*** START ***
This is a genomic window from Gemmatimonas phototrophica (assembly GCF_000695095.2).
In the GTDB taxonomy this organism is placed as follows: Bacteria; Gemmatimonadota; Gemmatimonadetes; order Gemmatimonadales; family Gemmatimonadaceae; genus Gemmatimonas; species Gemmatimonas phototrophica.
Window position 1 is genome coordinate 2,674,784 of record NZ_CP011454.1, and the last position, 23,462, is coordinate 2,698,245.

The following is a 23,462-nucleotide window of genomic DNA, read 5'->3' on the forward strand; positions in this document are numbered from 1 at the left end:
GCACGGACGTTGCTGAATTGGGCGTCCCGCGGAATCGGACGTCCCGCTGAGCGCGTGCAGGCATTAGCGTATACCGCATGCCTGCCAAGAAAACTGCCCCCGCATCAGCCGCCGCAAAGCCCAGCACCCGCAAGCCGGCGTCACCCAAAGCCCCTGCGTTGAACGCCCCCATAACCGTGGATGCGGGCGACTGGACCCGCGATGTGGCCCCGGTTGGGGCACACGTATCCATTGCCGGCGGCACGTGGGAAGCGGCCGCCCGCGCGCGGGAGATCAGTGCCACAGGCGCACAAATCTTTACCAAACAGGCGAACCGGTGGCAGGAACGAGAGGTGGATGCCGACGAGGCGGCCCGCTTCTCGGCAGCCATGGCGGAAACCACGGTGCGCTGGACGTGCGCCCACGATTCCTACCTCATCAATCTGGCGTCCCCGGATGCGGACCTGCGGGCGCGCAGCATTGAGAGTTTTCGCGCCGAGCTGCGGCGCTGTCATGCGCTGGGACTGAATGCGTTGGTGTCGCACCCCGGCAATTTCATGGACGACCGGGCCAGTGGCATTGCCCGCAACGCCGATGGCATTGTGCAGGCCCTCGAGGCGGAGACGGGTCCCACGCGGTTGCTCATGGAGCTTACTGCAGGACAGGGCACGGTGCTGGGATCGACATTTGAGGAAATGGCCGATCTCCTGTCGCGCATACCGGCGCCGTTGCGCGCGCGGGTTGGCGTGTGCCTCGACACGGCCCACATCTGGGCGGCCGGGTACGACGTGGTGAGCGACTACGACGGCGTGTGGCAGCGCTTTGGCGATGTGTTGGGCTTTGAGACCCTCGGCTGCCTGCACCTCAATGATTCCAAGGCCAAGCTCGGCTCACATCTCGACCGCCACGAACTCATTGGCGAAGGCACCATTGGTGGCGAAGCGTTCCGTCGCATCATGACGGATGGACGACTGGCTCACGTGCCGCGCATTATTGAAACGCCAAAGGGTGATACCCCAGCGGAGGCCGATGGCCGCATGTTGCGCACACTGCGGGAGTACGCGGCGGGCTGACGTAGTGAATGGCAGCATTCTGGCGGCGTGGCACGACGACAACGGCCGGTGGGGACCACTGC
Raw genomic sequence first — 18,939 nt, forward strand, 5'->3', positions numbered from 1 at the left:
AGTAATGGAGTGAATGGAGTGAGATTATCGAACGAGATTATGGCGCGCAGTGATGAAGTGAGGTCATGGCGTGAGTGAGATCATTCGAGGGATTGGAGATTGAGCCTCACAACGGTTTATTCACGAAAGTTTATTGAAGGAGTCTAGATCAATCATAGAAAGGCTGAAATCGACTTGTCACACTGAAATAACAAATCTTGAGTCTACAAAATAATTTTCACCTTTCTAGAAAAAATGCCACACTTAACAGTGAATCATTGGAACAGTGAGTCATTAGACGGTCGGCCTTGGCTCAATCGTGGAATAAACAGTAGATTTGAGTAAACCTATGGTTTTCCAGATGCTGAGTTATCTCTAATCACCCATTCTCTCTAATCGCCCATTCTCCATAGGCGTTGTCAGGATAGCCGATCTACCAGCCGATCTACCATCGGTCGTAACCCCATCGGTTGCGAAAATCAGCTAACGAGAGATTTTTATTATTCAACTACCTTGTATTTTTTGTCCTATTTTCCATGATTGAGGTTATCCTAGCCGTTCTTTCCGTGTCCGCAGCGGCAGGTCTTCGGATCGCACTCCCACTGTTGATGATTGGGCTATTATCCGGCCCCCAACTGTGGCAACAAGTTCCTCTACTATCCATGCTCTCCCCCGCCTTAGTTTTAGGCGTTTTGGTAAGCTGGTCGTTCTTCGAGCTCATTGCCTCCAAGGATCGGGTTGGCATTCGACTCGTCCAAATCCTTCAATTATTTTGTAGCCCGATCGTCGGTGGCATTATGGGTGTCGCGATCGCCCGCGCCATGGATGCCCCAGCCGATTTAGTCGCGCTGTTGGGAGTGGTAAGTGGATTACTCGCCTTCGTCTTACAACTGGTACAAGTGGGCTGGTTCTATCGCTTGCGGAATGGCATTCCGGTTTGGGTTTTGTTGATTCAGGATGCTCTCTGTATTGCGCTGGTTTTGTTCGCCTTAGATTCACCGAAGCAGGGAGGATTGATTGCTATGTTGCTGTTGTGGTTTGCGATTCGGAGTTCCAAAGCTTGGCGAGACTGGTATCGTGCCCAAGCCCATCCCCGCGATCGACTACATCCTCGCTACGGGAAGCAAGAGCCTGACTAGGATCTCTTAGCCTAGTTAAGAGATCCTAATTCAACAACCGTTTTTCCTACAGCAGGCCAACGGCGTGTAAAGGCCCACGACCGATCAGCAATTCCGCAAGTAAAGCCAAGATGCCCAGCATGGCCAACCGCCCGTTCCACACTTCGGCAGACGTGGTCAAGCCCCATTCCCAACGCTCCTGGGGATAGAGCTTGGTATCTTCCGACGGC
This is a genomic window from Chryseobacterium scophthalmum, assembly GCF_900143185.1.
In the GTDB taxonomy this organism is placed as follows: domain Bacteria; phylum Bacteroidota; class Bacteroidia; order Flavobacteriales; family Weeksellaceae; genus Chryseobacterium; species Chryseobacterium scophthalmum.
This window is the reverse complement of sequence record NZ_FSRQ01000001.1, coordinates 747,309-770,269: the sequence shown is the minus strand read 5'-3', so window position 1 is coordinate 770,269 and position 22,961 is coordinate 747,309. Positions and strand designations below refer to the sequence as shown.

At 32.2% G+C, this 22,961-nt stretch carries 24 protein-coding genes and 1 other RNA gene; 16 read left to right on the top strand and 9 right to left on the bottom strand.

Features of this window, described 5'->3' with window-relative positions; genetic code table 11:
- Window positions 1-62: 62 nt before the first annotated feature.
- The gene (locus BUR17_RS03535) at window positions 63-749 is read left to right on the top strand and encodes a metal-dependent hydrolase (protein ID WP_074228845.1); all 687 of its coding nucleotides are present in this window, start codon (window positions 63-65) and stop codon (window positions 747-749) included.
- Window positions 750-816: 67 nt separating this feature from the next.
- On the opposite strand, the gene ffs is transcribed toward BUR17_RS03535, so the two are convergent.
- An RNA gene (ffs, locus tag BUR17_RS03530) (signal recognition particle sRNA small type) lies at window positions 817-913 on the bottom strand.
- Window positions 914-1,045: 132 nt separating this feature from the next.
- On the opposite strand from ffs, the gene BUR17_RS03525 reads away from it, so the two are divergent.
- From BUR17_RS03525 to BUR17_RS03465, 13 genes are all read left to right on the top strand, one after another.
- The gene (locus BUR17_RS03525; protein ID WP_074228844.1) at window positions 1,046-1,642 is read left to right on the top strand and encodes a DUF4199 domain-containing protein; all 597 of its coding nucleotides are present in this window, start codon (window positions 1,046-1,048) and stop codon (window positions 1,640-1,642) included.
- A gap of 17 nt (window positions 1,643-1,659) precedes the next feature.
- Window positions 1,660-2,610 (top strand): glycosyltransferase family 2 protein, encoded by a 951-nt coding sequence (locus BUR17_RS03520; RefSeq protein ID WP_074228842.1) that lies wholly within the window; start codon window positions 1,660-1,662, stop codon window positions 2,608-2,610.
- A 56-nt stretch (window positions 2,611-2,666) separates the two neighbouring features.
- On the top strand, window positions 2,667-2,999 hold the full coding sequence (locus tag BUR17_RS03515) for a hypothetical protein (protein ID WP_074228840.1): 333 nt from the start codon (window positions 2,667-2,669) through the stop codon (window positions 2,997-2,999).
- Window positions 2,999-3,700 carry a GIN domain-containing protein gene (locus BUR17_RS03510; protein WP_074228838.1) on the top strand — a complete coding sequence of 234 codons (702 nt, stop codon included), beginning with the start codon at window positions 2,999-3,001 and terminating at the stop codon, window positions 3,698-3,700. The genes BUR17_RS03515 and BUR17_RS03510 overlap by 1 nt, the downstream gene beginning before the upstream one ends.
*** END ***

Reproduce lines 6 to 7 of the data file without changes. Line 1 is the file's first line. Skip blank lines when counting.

Raw genomic sequence first — 18,939 nt, forward strand, 5'->3', positions numbered from 1 at the left:
AGTAATGGAGTGAATGGAGTGAGATTATCGAACGAGATTATGGCGCGCAGTGATGAAGTGAGGTCATGGCGTGAGTGAGATCATTCGAGGGATTGGAGATTGAGCCTCACAACGGTTTATTCACGAAAGTTTATTGAAGGAGTCTAGATCAATCATAGAAAGGCTGAAATCGACTTGTCACACTGAAATAACAAATCTTGAGTCTACAAAATAATTTTCACCTTTCTAGAAAAAATGCCACACTTAACAGTGAATCATTGGAACAGTGAGTCATTAGACGGTCGGCCTTGGCTCAATCGTGGAATAAACAGTAGATTTGAGTAAACCTATGGTTTTCCAGATGCTGAGTTATCTCTAATCACCCATTCTCTCTAATCGCCCATTCTCCATAGGCGTTGTCAGGATAGCCGATCTACCAGCCGATCTACCATCGGTCGTAACCCCATCGGTTGCGAAAATCAGCTAACGAGAGATTTTTATTATTCAACTACCTTGTATTTTTTGTCCTATTTTCCATGATTGAGGTTATCCTAGCCGTTCTTTCCGTGTCCGCAGCGGCAGGTCTTCGGATCGCACTCCCACTGTTGATGATTGGGCTATTATCCGGCCCCCAACTGTGGCAACAAGTTCCTCTACTATCCATGCTCTCCCCCGCCTTAGTTTTAGGCGTTTTGGTAAGCTGGTCGTTCTTCGAGCTCATTGCCTCCAAGGATCGGGTTGGCATTCGACTCGTCCAAATCCTTCAATTATTTTGTAGCCCGATCGTCGGTGGCATTATGGGTGTCGCGATCGCCCGCGCCATGGATGCCCCAGCCGATTTAGTCGCGCTGTTGGGAGTGGTAAGTGGATTACTCGCCTTCGTCTTACAACTGGTACAAGTGGGCTGGTTCTATCGCTTGCGGAATGGCATTCCGGTTTGGGTTTTGTTGATTCAGGATGCTCTCTGTATTGCGCTGGTTTTGTTCGCCTTAGATTCACCGAAGCAGGGAGGATTGATTGCTATGTTGCTGTTGTGGTTTGCGATTCGGAGTTCCAAAGCTTGGCGAGACTGGTATCGTGCCCAAGCCCATCCCCGCGATCGACTACATCCTCGCTACGGGAAGCAAGAGCCTGACTAGGATCTCTTAGCCTAGTTAAGAGATCCTAATTCAACAACCGTTTTTCCTACAGCAGGCCAACGGCGTGTAAAGGCCCACGACCGATCAGCAATTCCGCAAGTAAAGCCAAGATGCCCAGCATGGCCAACCGCCCGTTCCACACTTCGGCAGACGTGGTCAAGCCCCATTCCCAACGCTCCTGGGGATAGAGCTTGGTATCTTCCGACGGC